Weeding …. and peace and conflict studies

18 May

Paddy the Dog inspects the heather bed

 

The heather bed

With less weeds

If you have made it past the title of this blog post then you are a special person. Weeding hardly sets the heart racing. But, in the long summer evenings, I try manage to grab 10 or 15 minutes to weed a heather bed I have been developing in my garden over the past few years (seriously, if you are still reading, you are special). It gives me enormous pleasure, but it also makes me think about the subject I study and how I study it.

With weeds

Here are four thoughts:

Hurrah for mud under your fingernails
The world of work – whether academic study or the administration of connected study and teaching – is full of sophistry. Whether it is the study of international intervention or administrative tasks, there is often a vernacular and a series of postures that are highly artificial and take us away from real world concerns. The language of postcolonialists, the datasets of conflict scientism or the argot of New Public Management mean that we are surrounded by artifice that seems very far removed from real world problems. Weeding, and I guess other apparently mundane tasks like kneeding dough, are good reminders that the ground level exists. It is good to turn up to university meeting with mud under your fingernails – a good reminder that we all have a connection to the soil – even if that is generations ago and even if we go to extraordinary lengths to deny it.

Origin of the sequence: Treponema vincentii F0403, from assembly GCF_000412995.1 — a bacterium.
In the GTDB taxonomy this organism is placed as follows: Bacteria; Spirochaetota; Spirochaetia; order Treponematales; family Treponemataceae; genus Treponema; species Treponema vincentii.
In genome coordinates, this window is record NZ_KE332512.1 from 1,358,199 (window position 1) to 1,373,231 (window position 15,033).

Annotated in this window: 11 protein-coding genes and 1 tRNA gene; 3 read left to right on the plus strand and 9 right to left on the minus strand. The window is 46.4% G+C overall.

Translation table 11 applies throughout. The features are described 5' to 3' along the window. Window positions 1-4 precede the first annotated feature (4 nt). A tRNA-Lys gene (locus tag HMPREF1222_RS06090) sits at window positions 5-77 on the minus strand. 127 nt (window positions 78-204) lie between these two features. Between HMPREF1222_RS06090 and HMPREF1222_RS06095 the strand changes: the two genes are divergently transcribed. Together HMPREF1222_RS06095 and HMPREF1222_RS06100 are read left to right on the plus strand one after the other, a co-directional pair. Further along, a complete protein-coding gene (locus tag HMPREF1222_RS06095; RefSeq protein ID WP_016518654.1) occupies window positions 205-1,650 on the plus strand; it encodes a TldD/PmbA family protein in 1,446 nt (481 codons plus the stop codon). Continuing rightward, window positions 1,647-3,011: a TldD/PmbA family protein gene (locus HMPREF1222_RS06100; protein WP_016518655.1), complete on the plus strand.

The tough fecundity of the margin

The thing about weeds – unless you use some sort of Agent Orange-type toxic weed-killer – is that they often come back. Obviously you try to take out the roots, although that is not always possible. The weeds are a great reminder of what Iain Sinclair calls ‘the tough fecundity of the margin’ and remind me of the persistence of individuals, communities, identities and ideas against immense odds. Obviously I am not saying that particular groups or individuals are weeds (!) – merely a reminder that communities and ideas often persist in the face violence and discrimination. Weeds that I was sure I had gotten rid of can reappear and multiply. Weeds are ‘inventive’ and ‘resourceful’ in the sense that their roots can be a long distance from any obvious manifestation of the weed in terms of the stem and flower. Often weeds will be rhizomes, with complex root structures underground. Deluze and Guattari have written extensively on the rhizome as a metaphor for multiple sites of authority and initiative. Basically, weeding can make you think about politics as a network.

The local matters
Weeding makes you pay attention to detail – to the hyper or nano-local. Miss a root and the weed will come back. Forget to look under a bush, and a host of weeds might be lurking there, ready to come back next spring. The point is that weeding is not just about taking out the great big thistles and nettles. It is also about taking out the small weeds. That requires going over parts of the garden inch by inch, picking out sometimes tiny weeds. It is a good reminder that the local and context matters in relation to international intervention and local and national responses to that intervention.